LECOM Health Visiting Nurse Association of Erie County

The Caregiver’s Bill of Rights

Adapted from the book, “CareGiving: Helping an Aging Loved One,” published in 1985 by the American Association of Retired Persons.

carrieTaking care of a sick loved one can be a difficult job. To be successful at it, the CareGiver must keep a positive attitude and try to deal with any negative feelings he or she has in order to give nurturing care. In order to accomplish this, the CareGiver must realize his or her own limitations in order to maintain a healthy attitude and not feel guilty if he or she is not able to do everything.

Sometimes, CareGivers find it difficult to maintain their emotional health while caring for a sick loved one. The American Association of Retired Persons developed a Bill of Rights to help maintain the emotional well-being of the CareGiver. By allowing himself or herself the rights stated in the bill, a CareGiver will not only feel better, but the health and safety of your loved one may be better served.

The Caregiver’s Bill of Rights is made up of nine separate rights. However, you should feel free to add your own personal CareGiver rights at the end.

The Caregiver’s Bill of Rights deals with the following issues concerning the CareGiver:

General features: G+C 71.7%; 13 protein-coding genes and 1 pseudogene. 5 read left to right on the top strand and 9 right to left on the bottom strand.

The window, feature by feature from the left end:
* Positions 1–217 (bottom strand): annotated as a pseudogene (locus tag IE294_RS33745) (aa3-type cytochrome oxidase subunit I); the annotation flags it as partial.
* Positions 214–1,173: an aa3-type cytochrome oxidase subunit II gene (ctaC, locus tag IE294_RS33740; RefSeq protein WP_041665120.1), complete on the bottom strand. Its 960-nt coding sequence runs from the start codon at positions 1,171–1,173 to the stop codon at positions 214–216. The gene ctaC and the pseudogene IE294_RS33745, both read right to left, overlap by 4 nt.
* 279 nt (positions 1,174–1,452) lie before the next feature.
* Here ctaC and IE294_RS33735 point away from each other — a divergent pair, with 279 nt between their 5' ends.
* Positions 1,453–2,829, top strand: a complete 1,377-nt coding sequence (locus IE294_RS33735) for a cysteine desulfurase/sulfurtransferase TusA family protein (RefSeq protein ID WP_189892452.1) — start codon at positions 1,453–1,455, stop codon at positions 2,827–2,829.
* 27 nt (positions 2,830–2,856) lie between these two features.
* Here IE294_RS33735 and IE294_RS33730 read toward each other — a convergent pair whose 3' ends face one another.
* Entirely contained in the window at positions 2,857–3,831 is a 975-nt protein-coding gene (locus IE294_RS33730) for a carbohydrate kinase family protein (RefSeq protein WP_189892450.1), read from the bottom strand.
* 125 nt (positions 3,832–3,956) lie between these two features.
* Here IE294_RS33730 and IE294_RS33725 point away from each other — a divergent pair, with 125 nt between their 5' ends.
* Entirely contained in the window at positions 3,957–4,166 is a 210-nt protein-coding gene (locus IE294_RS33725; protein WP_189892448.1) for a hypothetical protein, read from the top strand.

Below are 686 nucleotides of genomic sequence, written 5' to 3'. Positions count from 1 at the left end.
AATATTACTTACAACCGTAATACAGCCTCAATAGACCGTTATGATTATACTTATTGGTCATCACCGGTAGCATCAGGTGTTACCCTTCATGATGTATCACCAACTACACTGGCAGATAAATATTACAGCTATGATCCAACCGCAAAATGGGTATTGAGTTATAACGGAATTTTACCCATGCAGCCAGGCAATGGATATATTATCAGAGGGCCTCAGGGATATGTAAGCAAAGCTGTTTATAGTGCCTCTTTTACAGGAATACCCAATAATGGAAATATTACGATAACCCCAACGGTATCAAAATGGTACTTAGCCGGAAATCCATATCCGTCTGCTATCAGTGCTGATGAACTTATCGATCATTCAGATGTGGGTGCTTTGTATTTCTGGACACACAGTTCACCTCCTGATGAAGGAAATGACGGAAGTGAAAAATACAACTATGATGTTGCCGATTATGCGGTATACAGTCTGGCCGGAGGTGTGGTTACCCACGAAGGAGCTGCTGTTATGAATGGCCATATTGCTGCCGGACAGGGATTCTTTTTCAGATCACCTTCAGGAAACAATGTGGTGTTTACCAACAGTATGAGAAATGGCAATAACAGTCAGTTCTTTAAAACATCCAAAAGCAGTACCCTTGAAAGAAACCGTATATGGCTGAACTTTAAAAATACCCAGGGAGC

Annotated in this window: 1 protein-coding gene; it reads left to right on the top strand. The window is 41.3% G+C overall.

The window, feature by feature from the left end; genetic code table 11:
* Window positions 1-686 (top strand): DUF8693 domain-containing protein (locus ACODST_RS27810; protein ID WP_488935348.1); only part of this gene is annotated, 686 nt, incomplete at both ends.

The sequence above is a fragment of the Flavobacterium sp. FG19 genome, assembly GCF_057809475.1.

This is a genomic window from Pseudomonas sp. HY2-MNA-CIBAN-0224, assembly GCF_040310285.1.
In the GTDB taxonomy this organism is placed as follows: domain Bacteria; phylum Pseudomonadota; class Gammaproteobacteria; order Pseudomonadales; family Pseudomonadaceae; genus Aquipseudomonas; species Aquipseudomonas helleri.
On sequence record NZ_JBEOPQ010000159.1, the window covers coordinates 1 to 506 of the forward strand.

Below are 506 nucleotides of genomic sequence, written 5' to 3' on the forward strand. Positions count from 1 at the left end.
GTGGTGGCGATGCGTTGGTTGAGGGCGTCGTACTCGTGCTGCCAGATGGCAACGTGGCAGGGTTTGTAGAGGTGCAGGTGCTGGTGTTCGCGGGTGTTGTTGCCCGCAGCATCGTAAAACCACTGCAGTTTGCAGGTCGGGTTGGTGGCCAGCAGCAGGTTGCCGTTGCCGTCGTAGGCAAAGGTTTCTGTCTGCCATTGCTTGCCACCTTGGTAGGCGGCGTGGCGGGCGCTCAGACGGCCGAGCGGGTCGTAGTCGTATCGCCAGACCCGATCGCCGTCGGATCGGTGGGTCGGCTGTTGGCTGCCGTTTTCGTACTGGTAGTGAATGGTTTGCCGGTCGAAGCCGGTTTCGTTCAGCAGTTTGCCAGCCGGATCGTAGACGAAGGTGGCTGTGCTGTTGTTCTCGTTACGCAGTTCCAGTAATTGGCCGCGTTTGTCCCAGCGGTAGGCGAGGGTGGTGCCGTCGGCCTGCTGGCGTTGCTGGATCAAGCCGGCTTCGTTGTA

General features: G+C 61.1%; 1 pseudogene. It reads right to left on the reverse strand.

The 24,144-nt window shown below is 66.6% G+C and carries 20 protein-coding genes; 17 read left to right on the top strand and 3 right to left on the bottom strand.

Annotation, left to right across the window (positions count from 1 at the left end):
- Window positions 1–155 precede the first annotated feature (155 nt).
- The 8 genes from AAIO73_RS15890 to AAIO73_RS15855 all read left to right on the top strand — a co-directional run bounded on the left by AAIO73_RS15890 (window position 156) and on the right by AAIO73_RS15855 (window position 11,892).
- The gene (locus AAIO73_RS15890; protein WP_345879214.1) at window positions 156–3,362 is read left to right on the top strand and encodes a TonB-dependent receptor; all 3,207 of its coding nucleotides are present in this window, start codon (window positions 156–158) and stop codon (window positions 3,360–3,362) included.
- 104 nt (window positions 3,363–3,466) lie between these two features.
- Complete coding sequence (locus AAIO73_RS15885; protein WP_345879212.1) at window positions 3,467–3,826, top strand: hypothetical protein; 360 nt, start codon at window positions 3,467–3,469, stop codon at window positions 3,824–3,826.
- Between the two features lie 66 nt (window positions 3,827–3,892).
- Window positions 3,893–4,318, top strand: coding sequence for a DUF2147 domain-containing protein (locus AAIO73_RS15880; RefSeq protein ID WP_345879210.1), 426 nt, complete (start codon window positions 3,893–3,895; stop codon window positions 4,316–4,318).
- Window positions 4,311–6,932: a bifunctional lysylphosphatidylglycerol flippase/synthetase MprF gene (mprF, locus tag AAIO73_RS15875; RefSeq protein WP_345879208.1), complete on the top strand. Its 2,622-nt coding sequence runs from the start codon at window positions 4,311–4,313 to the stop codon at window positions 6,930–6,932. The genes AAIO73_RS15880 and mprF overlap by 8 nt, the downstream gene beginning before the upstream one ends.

• Being able to take care of him or herself without feeling guilty
  • Including having the right to continue a personal and separate life apart from CareGiving
  • Having the right to show normal human emotions, like anger or depression, and not to allow the loved one to manipulate him/her
  • Having the right to accept positive feelings from the loved one in appreciation for CareGiving, if those positive feelings are offered in return
  • Having the right to feel good about accomplishments as a CareGiver
  • Having the right to get help from others to care for the loved one; and expecting that the future will bring with it more resources and support for physically and mentally impaired older people and their CareGivers

Despite knowing what rights you have as a CareGiver, guilt is still a feeling that is commonly experienced by CareGivers. Caregivers often feel guilty when:

  • Taking time and attention for themselves
  • Acting against the wishes of the ill loved one. Sometimes, caretakers even blame themselves for the loved one’s illness.

A CareGiver may feel increasingly guilty as a loved one becomes sicker, or as the period of care lengthens. But there are some things he or she can do to try to reduce the feelings of guilt. Caregivers should: